Giants T-Mobile and Sprint Merging with Big 5G Promises

Giants T-Mobile and Sprint Merging with Big 5G Promises
T-Mobile/YouTube
Washington, DC

A deal several years in the works may finally be happening if government regulators do not prevent the massive $26.5 billion merger of major wireless providers T-Mobile and Sprint.

T-Mobile CEO John Legere and Sprint CEO Marcelo Claure released a joint video message on Sunday promising benefits from the consolidation deal. The two pitched that the deal will contribute to putting America at the forefront of 5G network development, create thousands of new jobs, boost the economy, and bring more network options for rural Americans.

Claure explained the difference between 4G and 5G as the difference between black and white television and color television. Legere told viewers that only Sprint and T-Mobile together will have the “network and spectrum capacity to quickly create a broad and deep 5G network in the first few years of the 5G innovation cycle.” He said that other providers cannot do the same alone. 

Legere said that the new company will be the “ONLY company with the capacity to quickly create a broad and deep nationwide 5G network.” He claimed that for Verizon and AT&T to build a nationwide 5G network, they need to either engage in a multi-year process to kick customers off of Long-Term Evolution (LTE) or build on a millimeter wave spectrum at a cost of $1.5 trillion.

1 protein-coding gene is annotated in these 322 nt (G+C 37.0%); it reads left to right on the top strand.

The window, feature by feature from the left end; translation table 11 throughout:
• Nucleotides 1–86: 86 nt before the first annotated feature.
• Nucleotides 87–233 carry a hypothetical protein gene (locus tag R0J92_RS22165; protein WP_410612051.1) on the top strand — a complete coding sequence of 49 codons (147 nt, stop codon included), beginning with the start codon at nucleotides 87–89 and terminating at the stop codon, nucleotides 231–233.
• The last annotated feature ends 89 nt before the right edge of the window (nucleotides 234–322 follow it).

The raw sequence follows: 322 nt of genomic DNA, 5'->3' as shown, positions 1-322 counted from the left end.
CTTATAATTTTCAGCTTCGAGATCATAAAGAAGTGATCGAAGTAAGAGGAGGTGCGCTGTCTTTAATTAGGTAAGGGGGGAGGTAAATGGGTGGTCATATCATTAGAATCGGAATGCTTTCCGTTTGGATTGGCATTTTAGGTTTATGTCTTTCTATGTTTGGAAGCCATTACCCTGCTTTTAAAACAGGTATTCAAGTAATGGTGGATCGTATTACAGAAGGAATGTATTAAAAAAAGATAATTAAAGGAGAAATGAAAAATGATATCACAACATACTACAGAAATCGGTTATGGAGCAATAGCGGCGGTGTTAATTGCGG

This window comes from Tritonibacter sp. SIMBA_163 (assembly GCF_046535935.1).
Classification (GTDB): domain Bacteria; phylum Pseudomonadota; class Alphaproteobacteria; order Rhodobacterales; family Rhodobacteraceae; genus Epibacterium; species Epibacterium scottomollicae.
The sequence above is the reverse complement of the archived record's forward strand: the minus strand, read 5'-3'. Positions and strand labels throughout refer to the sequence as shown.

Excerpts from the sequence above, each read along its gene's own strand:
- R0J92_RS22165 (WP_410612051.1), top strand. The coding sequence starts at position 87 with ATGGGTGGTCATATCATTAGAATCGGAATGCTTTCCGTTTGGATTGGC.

The CEOs made the case that if America leads in 5G, this will bring “huge economic stimulus for the United States.”

The two CEOs spoke of going after customers in rural America as well as the large volume of business and government customers that currently patronize AT&T and Verizon. Claure stated that currently Verizon and AT&T have four times more business and government customers than Sprint and T-Mobile have combined.

The two also promised that the deal will create thousands of jobs. Legere offers T-Mobile’s merge with MetroPCS just five years ago as evidence.

Claure and Legere pledged that over the next five years, the combined company will invest $40 billion in business. Claure states that this will pressure competitors to invest more in wireless, video, and broadband.

Talks of a merger back in 2014 were quashed due to concerns that they could not overcome regulatory concerns according to CNN Money. Now the companies must convince the Department of Justice that consolidating and leaving the U.S. market with three primary wireless providers will not harm customers through decreased competition. Meanwhile, AT&T has been working to acquire Time Warner, owner of CNN.

Recently, the Trump administration killed a deal that would have allowed Broadcom’s hostile takeover of Qualcomm. In March, President Donald Trump ordered Broadcom to cease its attempts to purchase Qualcomm, citing national security threat of such a deal. Trump said he killed the deal on the Committee on Foreign Investment in the U.S.’s (CFIUS) recommendation to do so. CFIUS accused Singapore-based Broadcom of violating its orders and expressed concern that it would strip research and development instrumental in U.S. development of 5G.

Follow Michelle Moons on Twitter @MichelleDiana.

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